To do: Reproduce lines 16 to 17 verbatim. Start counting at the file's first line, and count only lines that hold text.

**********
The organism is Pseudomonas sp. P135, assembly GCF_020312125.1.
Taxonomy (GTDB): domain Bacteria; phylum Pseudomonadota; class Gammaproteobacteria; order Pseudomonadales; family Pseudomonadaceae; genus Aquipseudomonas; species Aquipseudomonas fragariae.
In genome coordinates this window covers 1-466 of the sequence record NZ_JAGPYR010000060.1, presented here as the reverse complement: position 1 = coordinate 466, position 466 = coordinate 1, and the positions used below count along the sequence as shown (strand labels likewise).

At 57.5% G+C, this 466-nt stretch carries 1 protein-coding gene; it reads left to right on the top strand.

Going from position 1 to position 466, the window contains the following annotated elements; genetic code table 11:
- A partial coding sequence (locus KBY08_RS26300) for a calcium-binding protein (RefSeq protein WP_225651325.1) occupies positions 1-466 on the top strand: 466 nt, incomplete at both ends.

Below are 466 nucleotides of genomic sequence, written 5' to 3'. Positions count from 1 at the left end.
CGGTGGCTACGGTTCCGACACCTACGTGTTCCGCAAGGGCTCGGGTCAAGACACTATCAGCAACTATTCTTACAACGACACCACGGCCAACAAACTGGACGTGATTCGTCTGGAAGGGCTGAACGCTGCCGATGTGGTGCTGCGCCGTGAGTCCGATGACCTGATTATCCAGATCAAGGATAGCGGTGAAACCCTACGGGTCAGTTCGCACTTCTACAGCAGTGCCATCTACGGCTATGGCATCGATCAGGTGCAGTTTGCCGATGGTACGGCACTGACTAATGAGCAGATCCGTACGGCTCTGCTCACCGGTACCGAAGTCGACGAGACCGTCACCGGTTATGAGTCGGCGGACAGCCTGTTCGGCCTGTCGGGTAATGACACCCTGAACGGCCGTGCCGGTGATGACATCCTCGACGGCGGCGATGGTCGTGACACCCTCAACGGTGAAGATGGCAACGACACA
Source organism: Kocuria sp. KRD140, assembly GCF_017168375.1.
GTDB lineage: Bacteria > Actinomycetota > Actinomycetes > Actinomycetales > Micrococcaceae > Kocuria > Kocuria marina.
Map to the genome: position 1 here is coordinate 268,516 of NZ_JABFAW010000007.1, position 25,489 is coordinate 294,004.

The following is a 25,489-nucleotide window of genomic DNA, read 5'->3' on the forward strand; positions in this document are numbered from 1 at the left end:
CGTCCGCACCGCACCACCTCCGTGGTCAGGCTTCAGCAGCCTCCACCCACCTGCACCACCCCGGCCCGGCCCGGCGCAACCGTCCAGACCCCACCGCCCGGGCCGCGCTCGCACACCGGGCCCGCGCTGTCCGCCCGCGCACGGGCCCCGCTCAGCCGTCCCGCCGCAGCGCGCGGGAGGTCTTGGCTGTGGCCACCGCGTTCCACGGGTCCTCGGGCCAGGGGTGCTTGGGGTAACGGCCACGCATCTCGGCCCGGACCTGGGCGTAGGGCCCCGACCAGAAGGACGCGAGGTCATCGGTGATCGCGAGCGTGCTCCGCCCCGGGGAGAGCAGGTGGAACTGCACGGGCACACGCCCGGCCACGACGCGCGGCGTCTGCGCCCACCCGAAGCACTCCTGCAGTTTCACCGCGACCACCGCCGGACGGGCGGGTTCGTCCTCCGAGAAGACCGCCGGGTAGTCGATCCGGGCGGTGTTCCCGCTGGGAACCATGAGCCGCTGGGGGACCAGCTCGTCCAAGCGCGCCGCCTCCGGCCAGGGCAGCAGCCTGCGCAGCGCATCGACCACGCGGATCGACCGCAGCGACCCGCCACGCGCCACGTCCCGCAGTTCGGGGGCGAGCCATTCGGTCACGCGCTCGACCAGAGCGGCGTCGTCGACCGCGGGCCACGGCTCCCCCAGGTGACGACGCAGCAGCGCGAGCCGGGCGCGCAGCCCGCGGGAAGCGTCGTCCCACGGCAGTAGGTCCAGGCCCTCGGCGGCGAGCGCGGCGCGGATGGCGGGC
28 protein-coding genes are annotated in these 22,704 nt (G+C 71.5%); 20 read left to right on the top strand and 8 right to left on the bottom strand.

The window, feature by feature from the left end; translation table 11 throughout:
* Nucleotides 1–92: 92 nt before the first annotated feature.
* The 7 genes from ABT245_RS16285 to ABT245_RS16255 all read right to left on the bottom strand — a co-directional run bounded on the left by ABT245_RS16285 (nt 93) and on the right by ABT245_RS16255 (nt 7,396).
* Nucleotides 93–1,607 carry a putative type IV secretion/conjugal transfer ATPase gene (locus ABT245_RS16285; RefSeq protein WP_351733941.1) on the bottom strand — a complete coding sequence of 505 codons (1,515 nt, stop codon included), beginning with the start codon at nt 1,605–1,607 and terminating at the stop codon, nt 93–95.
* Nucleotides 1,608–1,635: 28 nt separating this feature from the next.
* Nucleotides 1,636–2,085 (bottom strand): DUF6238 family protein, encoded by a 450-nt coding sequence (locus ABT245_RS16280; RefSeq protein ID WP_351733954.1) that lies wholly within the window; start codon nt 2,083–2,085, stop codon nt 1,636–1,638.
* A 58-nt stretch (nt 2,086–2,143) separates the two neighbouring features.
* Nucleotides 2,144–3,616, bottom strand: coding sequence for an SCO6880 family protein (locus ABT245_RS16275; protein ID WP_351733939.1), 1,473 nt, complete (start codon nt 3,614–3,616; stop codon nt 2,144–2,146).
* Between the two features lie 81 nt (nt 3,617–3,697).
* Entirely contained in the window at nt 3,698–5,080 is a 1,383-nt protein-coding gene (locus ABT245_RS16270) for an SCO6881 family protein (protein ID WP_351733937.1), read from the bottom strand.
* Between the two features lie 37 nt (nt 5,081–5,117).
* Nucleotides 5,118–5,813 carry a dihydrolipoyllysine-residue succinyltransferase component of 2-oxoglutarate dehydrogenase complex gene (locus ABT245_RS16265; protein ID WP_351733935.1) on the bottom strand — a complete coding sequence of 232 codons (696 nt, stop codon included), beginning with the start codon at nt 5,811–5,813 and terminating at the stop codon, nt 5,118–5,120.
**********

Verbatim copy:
* Nucleotides 1–92: 92 nt before the first annotated feature.
* The 7 genes from ABT245_RS16285 to ABT245_RS16255 all read right to left on the bottom strand — a co-directional run bounded on the left by ABT245_RS16285 (nt 93) and on the right by ABT245_RS16255 (nt 7,396).